It was the prison officer’s last day before he retired. By chance, I was visiting the Young Offender Institution (YOI) where he worked. I was a board member of the Youth Justice Board for England and Wales at that time and one of my responsibilities at that time was to visit YOIs in the north of England.
We got chatting. He told me about his life as a prison officer. He had spent most of it in adult prisons, only coming to the YOI in the last five years. As we talked he became quite relaxed and reflective. I asked him to look back over his career. I thought we might be able to learn something from his experience. ‘Have you ever known any men who managed to turn their lives round successfully? What made the difference?’
He looked startled and said – something I found quite revealing – ‘No one has ever asked my opinion before.’ Then he thought for a moment and said, ‘There are only two things that have changed the offenders I’ve known. One is religion and the other is the love of a good woman.’
My heart sank. Of all the things the government might be able to supply, ‘the love of a good woman’ and ‘religion’ were not going to be on the list.
It was only later that I did my own reflecting and realised that what he was pointing to could be replicated in other ways – proposals that could be supplied and could, therefore, make a lasting difference. The key factors that turn lives around are a sense of hope and human support.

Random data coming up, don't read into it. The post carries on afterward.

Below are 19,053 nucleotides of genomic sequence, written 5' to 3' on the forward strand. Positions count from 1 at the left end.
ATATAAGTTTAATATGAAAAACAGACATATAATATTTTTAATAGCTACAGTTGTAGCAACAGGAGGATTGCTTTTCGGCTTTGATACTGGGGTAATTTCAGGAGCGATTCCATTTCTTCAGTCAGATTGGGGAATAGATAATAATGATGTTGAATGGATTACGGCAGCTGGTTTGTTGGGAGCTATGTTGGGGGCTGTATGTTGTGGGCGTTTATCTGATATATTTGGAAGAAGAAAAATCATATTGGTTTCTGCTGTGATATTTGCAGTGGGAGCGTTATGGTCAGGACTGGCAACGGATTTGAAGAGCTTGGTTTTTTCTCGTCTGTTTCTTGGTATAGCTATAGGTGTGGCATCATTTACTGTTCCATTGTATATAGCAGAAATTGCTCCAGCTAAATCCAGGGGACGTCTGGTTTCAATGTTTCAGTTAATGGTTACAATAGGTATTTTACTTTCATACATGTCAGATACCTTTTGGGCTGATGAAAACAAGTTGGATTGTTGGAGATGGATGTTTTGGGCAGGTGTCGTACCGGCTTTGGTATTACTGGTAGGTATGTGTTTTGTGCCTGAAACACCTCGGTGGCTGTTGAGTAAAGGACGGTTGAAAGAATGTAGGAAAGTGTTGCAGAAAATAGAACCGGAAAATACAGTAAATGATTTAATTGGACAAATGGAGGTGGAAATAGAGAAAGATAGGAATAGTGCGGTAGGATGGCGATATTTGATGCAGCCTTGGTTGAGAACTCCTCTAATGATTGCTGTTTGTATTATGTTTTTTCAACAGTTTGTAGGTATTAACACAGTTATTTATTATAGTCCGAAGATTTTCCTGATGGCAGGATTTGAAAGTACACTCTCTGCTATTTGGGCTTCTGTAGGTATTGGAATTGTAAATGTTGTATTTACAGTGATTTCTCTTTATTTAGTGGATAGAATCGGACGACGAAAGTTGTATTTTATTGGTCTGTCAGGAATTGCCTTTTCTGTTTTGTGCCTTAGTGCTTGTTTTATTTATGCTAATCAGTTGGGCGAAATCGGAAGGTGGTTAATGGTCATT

A good example of this are the Navigator projects. We have two in South Yorkshire – Navigators in hospitals and Navigators in custody suites.
I came across the Navigator programme in Scotland. I was introduced to a man – in his mid thirties – who had been admitted to hospital after being stabbed. It was the story of his life – drinking, burglaries, prison, drinking, stabbing, hospital. But this time he had come across a Navigator.
The Navigator spoke to him at his bedside, explaining that he had been through the same experiences, finally realising that if he didn’t sort himself out he might spend the rest of his life in and out of hospitals and in and out of prison. Was that what the man really wanted? But there was help available to get him off alcohol and into a steady job. And he, the Navigator, would support him while that happened.
This intervention at that moment had made all the difference. It gave him that little bit of hope and that human support that he had never known before.
The Violence Reduction Unit will make a difference, will ‘work’, if we understand those moments when people are open to changing and what it is that makes it possible for them. At the top of that list of critical factors will be the possibility of hope and some dependable and consistent human support.
e dependable and consistent human support.